Taxation and Globalization
The decline of capital taxation is associated with efficiency gains. We show that, when agents are heterogeneous, equity concerns can change the policy recommendation driven by efficiency. Given the empirical evidence on the roots of heterogeneity inside each country, either in developing or developed economies, the elimination of capital taxation would lead always to a decline in inequality and to an increase of welfare of the poorest, in a small open economy acting unilaterally. On the contrary for a group of open economies following the same policy, the opposite occurs: with the elimination of capital taxation inequality worsens and it hurts the poorest of each country. Therefore globalization can be important to support a positive tax on capital.
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- Isabel Correia, 2010.
"Consumption Taxes and Redistribution,"
American Economic Review,
American Economic Association, vol. 100(4), pages 1673-1694, September.
- Correia, Isabel, 2005. "Consumption Taxes and Redistribution," CEPR Discussion Papers 5280, C.E.P.R. Discussion Papers.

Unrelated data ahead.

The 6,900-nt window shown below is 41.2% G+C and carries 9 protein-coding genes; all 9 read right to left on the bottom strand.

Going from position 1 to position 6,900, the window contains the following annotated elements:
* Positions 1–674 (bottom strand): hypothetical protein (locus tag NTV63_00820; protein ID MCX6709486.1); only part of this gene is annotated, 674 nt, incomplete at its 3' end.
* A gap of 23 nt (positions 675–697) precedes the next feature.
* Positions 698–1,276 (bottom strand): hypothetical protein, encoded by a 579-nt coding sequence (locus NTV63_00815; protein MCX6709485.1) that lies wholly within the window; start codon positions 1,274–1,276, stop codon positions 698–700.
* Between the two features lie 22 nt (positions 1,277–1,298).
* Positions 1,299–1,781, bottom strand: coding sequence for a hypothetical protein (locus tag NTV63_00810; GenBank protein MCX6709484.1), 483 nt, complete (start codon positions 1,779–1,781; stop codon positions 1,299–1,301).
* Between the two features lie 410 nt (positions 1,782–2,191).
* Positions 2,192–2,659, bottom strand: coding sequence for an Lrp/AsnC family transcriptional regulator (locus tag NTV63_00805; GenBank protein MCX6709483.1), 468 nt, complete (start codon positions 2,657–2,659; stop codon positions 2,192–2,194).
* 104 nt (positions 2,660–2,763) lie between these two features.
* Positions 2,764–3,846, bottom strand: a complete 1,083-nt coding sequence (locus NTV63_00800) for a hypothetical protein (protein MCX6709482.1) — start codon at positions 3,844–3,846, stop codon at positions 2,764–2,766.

- Isabel Horta Correia, 2005. "Consumption Taxes and Redistribution," Working Papers w200511, Banco de Portugal, Economics and Research Department.
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- Santiago Budría & Javier Díaz-Giménez, 2007. "Economic inequality in Spain: the european community household panel dataset," Spanish Economic Review, Springer;Spanish Economic Association, vol. 9(1), pages 1-38, March.
- Correia, Isabel H., 1996. "Dynamic optimal taxation in small open economies," Journal of Economic Dynamics and Control, Elsevier, vol. 20(4), pages 691-708, April.
- Santiago Budria Rodriguez & Javier Diaz-Gimenez & Vincenzo Quadrini & Jose-Victor Rios-Rull, 2002. "Updated facts on the U.S. distributions of earnings, income, and wealth," Quarterly Review, Federal Reserve Bank of Minneapolis, issue Sum, pages 2-35. Full references (including those not matched with items on IDEAS)
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